Bertie County, North Carolina GenealogyEdit This Page

From FamilySearch Wiki

(Redirected from Bertie County, North Carolina)

United States Gotoarrow.png North Carolina Gotoarrow.png Bertie County

Guide to Bertie County, North Carolina ancestry, family history, and genealogy birth records, marriage records, death records, census records, family history, and military records.

link= Carolina_Online_Genealogy_Records North Carolina
Online Records

Bertie County, North Carolina
Map of North Carolina highlighting Bertie County
Location in the state of North Carolina
Map of the U.S. highlighting North Carolina
Location of North Carolina in the U.S.
Founded 1722
County Seat Windsor
Adopt-a-wiki page
Logonew small.gif This page adopted by:
NCGenWeb Project
who welcome you to contribute.
County Coordinator
Bertie Co. NCGenWeb
Adopt a page today


County Courthouse

Beginning Dates for Bertie County, North Carolina Genealogy Government Records

Bertie County, North Carolina
108 W Dundee Street 
Windsor, NR 27983-1208

Register of Deeds has birth, marriage, death and land records,
Clerk Superior Court has divorce and court records from 1869
& probate records from 1763[1]


Parent County

The county was formed as Bertie Precinct in 1722 from the part of Chowan Precinct of Albemarle County lying west of the Chowan River. It was named for James Bertie, his brother Henry Bertie, or perhaps both, each having been one of the Lords Proprietors of Carolina.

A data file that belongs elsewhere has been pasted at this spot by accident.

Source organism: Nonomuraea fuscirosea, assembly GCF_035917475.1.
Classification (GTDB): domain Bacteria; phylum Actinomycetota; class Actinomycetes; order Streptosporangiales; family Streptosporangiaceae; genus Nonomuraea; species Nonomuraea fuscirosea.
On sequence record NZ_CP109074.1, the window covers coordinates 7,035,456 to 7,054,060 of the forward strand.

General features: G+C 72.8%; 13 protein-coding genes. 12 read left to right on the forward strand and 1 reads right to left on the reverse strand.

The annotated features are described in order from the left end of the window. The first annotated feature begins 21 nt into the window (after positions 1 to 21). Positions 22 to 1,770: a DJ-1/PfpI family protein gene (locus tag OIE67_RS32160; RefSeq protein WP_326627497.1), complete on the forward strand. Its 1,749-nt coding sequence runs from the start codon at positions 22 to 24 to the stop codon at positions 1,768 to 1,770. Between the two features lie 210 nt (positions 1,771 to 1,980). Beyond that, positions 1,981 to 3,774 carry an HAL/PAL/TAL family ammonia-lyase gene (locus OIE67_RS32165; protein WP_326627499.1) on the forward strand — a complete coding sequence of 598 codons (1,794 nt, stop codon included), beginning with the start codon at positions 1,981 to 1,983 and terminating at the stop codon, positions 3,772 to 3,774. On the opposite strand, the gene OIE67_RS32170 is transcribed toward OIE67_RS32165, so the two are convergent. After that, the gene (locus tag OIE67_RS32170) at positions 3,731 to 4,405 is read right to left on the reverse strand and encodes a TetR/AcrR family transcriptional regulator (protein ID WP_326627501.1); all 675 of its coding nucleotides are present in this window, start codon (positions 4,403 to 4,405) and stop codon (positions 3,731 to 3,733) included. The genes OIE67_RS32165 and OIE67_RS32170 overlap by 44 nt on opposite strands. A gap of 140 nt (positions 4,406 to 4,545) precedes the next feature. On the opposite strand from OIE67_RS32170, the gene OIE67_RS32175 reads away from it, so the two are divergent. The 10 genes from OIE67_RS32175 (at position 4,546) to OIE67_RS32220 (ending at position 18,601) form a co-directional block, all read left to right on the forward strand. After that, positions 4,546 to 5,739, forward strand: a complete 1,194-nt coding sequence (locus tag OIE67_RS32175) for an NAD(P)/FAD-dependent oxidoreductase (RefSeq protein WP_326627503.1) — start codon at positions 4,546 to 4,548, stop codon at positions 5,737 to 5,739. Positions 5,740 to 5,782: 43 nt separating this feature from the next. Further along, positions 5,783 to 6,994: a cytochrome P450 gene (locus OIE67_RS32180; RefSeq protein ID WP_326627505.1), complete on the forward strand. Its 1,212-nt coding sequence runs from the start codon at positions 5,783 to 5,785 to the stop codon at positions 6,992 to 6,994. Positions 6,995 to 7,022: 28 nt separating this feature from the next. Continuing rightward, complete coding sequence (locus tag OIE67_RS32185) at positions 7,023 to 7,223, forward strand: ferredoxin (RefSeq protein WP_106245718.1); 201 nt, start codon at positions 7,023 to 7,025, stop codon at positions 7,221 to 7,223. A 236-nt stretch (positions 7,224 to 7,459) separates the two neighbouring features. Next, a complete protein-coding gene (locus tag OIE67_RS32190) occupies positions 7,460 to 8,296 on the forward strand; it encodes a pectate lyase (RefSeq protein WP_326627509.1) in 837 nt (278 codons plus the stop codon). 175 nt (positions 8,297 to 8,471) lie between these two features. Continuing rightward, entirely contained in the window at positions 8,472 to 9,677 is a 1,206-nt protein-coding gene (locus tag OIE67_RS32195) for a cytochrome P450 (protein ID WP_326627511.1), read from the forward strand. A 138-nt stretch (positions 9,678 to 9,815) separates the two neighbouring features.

In 1729 parts of Bertie Precinct, Chowan Precinct, Currituck Precinct, and Pasquotank Precinct of Albemarle County were combined to form Tyrrell Precinct. With the abolition of Albemarle County in 1739, all of its constituent precincts became separate counties. In 1741 parts of Bertie County became Edgecombe County and Northampton County. Finally, in 1759 parts of Bertie County, Chowan County, and Northampton County were combined to form Hertford County, and Bertie was reduced to its present size.

1722--Bertie County was created 2 August 1722 from Chowan County. County seat:  Windsor [2]

Boundary Changes

For animated maps illustrating North Carolina county boundary changes, "Rotating Formation North Carolina County Boundary Maps" (1664-1965) may be viewed for free at the website.

Record Loss

For a list of record loss in North Carolina counties see: North Carolina Counties with Burned Courthouses


Populated Places

Neighboring Counties





For tips on accessing Bertie County, North Carolina Genealogy census records online, see: North Carolina Census.

Church Records

  • Cashie, near Windsor, N.C. Constituted 1771.[3]
  • Joshua Freeman's, near Wiccacon. Established by 1786.[3]
  • Sandy Run. Constituted 1773.[3]
  • Wiccacon on the Chowan River. Established by 1772.[3]
  • Wickicoan Creek. Established 1789.[3]
Church of England
  • Northwest Parish. Established by 1741.[4]
  • Society Parish. Established 1722.[4]


Family Histories